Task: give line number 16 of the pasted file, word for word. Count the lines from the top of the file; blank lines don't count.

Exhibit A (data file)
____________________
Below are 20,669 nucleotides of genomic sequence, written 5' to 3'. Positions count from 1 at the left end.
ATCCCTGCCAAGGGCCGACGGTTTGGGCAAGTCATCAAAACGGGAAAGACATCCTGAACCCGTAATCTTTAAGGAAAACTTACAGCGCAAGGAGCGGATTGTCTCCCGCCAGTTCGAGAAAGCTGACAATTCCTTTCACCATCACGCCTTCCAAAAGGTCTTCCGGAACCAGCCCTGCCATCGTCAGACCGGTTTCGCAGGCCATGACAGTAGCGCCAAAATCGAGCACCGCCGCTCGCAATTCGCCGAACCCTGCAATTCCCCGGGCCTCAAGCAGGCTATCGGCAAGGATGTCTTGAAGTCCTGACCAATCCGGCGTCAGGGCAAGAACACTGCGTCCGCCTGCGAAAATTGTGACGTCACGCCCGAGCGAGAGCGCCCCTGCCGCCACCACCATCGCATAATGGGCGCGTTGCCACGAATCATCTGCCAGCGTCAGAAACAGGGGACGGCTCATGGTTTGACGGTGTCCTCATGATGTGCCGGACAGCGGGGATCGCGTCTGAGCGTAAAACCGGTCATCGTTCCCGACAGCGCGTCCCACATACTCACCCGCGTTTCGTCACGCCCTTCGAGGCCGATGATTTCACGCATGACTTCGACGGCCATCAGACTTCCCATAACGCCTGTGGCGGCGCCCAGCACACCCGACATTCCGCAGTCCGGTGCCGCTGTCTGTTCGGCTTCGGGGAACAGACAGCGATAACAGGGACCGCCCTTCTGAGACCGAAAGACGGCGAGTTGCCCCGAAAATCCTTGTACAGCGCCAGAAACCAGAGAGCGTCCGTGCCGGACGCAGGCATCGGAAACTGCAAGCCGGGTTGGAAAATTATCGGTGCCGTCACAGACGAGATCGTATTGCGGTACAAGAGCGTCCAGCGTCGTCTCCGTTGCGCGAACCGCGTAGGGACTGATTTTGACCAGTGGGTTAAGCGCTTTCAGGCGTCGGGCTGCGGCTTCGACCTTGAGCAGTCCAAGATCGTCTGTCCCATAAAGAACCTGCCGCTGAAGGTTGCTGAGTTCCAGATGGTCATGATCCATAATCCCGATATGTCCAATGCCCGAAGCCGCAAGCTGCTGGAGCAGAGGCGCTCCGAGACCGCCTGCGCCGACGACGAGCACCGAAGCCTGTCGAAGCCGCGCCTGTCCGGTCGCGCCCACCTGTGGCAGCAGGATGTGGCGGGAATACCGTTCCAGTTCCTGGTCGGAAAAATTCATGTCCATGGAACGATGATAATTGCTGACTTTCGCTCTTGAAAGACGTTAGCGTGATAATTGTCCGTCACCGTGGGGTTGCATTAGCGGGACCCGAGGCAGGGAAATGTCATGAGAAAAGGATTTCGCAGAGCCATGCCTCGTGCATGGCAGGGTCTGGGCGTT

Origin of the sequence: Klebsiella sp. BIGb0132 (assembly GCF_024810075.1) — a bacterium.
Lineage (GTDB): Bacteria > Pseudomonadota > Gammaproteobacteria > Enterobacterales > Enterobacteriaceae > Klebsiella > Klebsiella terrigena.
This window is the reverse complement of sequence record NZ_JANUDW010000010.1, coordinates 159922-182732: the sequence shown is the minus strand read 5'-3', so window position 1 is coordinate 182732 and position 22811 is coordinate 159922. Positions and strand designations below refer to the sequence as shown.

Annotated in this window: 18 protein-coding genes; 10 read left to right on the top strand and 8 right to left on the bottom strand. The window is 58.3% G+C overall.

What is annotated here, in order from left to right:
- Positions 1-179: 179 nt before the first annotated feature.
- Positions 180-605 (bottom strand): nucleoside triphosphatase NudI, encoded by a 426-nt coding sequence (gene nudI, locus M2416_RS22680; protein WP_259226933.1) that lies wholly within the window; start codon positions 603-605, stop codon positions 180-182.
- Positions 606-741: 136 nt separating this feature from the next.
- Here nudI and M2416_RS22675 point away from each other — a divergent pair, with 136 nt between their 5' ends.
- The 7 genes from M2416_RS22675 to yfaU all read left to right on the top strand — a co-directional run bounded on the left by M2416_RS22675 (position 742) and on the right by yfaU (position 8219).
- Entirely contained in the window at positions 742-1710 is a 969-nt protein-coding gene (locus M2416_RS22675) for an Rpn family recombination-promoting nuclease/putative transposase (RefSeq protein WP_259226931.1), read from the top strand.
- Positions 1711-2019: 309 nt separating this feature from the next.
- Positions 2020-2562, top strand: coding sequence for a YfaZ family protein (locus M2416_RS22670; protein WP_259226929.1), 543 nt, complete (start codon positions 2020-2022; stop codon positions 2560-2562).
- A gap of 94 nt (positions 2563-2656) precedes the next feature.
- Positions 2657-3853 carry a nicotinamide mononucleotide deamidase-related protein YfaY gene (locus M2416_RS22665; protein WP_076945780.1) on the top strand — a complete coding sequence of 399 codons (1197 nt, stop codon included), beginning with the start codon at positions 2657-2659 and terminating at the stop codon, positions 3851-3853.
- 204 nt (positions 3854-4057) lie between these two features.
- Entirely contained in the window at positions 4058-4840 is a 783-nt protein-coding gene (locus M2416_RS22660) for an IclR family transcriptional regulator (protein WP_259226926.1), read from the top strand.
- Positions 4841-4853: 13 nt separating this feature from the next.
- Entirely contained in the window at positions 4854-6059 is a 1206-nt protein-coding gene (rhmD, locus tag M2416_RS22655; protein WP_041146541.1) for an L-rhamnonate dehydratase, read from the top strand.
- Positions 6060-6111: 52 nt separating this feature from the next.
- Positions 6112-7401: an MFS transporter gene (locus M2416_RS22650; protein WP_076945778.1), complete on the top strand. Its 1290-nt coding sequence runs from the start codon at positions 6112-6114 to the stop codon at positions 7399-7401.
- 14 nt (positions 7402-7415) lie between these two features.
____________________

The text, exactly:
- A gap of 94 nt (positions 2563-2656) precedes the next feature.